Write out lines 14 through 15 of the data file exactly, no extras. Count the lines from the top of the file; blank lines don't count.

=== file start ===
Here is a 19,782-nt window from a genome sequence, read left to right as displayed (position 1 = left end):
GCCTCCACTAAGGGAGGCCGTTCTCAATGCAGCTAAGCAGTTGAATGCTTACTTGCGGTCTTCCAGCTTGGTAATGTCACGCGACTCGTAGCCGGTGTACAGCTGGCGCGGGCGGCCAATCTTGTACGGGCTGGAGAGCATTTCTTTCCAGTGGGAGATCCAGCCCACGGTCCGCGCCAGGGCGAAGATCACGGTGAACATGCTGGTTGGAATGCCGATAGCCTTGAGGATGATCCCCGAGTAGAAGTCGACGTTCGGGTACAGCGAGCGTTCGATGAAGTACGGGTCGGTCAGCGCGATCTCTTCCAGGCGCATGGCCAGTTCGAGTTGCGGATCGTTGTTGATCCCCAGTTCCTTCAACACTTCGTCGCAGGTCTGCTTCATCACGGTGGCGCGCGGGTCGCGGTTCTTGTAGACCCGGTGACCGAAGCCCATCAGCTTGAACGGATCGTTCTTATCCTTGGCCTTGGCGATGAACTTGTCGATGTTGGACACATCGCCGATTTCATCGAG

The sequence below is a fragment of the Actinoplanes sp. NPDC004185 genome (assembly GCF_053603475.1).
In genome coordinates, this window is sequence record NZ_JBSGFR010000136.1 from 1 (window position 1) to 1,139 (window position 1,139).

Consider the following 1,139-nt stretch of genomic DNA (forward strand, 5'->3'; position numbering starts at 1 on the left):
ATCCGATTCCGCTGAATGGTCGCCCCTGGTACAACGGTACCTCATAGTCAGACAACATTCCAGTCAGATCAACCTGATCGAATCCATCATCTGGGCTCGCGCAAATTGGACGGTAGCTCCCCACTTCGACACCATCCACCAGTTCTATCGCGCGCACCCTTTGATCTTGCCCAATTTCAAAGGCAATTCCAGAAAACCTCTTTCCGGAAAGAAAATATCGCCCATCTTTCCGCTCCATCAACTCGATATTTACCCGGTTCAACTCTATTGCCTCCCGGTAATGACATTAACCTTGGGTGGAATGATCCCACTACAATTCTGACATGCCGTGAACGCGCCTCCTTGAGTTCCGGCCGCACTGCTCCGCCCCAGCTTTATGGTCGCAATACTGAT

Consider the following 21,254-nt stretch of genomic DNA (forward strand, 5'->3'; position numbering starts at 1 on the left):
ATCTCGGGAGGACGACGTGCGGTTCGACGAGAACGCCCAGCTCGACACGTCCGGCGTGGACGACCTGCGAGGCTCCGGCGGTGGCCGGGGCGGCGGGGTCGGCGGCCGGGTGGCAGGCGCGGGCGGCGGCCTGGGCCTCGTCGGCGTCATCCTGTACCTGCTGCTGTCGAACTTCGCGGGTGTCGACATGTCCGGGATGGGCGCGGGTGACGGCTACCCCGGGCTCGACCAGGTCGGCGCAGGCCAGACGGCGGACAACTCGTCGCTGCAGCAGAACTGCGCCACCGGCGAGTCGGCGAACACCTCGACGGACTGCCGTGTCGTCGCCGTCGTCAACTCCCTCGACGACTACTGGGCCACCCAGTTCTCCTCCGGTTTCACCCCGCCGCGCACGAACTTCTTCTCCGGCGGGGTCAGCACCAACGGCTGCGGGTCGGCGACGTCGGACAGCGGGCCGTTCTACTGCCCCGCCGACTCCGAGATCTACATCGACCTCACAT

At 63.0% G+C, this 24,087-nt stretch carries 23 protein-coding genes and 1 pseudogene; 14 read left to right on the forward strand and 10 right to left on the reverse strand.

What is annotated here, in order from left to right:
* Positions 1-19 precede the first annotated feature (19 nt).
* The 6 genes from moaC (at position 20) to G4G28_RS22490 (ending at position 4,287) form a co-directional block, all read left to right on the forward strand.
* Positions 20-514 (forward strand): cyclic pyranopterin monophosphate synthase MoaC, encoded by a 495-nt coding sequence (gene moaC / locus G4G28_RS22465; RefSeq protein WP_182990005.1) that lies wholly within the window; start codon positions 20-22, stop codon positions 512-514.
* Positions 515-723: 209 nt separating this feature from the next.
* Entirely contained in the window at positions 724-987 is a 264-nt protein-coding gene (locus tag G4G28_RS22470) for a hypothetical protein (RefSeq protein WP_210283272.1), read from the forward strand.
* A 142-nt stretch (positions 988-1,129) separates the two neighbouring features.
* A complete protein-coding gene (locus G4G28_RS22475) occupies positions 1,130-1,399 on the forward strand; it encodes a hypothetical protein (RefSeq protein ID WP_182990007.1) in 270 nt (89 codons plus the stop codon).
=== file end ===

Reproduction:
* Positions 515-723: 209 nt separating this feature from the next.
* Entirely contained in the window at positions 724-987 is a 264-nt protein-coding gene (locus tag G4G28_RS22470) for a hypothetical protein (RefSeq protein WP_210283272.1), read from the forward strand.